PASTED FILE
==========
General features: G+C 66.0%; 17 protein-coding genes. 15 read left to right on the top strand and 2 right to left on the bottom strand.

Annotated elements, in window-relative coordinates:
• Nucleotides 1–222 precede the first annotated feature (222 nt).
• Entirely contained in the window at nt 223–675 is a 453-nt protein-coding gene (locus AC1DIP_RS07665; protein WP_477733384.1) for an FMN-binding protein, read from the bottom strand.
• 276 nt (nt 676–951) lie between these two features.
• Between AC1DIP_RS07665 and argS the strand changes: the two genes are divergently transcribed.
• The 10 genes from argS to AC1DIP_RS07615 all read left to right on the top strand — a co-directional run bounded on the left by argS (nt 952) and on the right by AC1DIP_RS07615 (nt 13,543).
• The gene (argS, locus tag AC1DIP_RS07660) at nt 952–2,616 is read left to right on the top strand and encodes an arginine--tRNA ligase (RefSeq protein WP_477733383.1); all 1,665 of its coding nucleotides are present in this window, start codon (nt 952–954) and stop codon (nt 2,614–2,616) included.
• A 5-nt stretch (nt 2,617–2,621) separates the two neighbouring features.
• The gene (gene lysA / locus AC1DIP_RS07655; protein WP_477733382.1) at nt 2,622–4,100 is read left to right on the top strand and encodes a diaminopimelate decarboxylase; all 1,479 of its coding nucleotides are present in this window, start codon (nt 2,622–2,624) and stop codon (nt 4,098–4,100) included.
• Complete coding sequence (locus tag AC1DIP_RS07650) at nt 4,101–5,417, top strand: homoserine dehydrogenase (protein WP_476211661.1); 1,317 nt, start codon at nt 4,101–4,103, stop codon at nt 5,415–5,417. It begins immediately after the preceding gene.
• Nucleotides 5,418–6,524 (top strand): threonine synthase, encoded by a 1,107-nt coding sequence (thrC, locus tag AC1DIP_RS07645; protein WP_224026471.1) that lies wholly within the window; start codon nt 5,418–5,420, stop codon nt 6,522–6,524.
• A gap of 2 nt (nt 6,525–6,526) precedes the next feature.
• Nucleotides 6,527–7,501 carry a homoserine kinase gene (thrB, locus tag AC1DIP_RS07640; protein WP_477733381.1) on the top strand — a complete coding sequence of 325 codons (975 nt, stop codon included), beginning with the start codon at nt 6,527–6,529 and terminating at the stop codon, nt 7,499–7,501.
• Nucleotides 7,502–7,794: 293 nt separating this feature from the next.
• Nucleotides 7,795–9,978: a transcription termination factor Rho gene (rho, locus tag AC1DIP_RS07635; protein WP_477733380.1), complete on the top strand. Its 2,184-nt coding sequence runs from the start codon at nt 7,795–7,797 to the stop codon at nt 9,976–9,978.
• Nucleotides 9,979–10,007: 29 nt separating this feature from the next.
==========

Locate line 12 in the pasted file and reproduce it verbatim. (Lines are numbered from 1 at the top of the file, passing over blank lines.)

• Nucleotides 5,418–6,524 (top strand): threonine synthase, encoded by a 1,107-nt coding sequence (thrC, locus tag AC1DIP_RS07645; protein WP_224026471.1) that lies wholly within the window; start codon nt 5,418–5,420, stop codon nt 6,522–6,524.